We want to make sure that you receive all of the information that you need to make educated decisions about your eye health. Our optometrists are always available to answer your questions. Please feel free to send us your eye care questions to email@example.com
Q: Is it true that Dry Eye symptoms seem to be more severe in the winter than in the warmer spring and summer months?
A: Dry eye is usually worse during dry parts of the year. It can be dry almost year-round in the South Bay. Use of heaters or air conditioners tend to create drier air in our indoor environments making our symptoms worse.
Q: Why is it important to bring my kid in for an eye exam?
A: We want to check all children because we want to make sure they have good baseline vision and healthy looking eyes. Children usually will not complain about vision impairment or worsening vision. Sometimes the progression happens so slowly that it is too hard to notice. Or they always had this problem and never knew what clear vision was. Children grow at rapid rates and their eyes can change too. Our job is to make sure they are staying well and can live up to their visual potential.
Q: What are the advantages of daily disposable contact lens wear?
A: The eye doctor world is shifting towards daily disposable wear contact lens for many positive reasons. You get the fresh sensation of a new contact lens every wear instead of letting a contact lens feel less comfortable on your eye. Even with the best cleaning solutions out there, the lens gets dirty and worn out. You do not need to use contact lens solution anymore since you don’t have to clean your lenses. Daily disposable contact lenses are great for all sorts of wearers be it everyday wear or just a night out.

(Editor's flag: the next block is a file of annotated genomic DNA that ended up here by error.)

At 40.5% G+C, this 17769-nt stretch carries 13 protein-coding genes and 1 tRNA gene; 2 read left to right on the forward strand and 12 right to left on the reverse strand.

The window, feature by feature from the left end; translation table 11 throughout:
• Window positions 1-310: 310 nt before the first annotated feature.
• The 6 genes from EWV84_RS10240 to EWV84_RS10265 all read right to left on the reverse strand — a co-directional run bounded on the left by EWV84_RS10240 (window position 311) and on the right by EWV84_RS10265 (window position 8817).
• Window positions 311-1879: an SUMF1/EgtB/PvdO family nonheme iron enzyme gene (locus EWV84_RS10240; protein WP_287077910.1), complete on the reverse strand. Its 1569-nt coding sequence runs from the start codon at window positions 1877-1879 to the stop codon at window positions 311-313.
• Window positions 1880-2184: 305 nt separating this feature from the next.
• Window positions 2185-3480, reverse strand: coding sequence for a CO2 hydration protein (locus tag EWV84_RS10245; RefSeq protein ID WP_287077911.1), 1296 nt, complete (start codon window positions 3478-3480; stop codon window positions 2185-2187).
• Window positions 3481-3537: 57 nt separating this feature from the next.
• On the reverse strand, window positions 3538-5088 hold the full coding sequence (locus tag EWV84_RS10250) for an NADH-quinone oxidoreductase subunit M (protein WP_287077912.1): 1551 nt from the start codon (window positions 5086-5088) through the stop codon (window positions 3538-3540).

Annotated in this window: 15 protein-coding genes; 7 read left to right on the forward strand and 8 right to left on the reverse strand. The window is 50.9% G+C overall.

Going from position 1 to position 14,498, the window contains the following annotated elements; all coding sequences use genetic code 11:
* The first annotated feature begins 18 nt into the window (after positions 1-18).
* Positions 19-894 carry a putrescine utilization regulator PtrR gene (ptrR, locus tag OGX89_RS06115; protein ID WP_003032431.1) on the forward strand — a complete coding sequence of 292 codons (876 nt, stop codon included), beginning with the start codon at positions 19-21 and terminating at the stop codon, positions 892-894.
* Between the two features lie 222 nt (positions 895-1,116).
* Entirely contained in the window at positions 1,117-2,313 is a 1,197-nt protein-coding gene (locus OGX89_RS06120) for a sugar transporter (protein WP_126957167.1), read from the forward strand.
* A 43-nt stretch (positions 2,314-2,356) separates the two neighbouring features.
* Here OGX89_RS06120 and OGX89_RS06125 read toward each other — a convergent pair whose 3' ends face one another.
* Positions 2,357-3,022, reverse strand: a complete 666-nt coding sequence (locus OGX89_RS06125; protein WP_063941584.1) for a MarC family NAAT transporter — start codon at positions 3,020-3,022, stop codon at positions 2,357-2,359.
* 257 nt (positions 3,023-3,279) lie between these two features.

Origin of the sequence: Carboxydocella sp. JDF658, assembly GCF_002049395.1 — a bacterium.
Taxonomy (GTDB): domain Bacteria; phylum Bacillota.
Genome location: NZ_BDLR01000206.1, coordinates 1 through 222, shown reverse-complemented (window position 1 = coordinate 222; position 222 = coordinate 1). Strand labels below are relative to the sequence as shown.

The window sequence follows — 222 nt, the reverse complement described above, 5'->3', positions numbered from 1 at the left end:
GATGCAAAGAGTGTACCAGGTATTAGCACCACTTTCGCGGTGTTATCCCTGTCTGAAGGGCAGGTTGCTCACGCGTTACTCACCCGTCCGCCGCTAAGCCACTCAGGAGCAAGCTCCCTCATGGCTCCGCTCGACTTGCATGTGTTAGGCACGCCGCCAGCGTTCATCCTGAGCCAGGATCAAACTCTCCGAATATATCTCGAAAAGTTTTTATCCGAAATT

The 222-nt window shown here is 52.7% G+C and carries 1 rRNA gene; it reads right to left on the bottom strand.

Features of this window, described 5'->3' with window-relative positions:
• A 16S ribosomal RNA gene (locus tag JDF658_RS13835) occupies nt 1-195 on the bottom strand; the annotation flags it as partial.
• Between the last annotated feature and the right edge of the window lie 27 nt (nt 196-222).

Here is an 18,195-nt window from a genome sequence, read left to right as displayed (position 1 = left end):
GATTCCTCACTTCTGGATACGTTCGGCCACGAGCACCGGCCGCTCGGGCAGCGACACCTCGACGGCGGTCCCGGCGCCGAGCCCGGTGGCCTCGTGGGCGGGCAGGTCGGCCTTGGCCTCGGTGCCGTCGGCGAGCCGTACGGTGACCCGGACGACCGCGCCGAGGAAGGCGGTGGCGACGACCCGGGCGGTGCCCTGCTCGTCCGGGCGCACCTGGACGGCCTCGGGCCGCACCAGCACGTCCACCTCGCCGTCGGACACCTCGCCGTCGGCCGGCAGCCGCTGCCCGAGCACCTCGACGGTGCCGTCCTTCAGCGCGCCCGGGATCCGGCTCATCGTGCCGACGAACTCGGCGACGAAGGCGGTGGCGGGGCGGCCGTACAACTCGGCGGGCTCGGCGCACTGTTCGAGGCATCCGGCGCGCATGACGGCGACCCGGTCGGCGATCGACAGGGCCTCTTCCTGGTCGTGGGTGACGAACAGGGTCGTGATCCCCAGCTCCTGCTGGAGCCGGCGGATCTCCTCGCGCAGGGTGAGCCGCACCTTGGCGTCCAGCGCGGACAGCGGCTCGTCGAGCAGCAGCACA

Q: What does it mean if you are legally blind?
A: You are legally blind if your best correction (with glasses or contacts) is less than 20/200 (perfect is 20/20) in your better eye or if your side vision is less than 20 degrees in your better eye (done by visual field testing). Even if you are diagnosed as legally blind, you may still have some usable vision. These patients may also qualify for certain government benefits.
Q: Is it harmful to rub my eyes?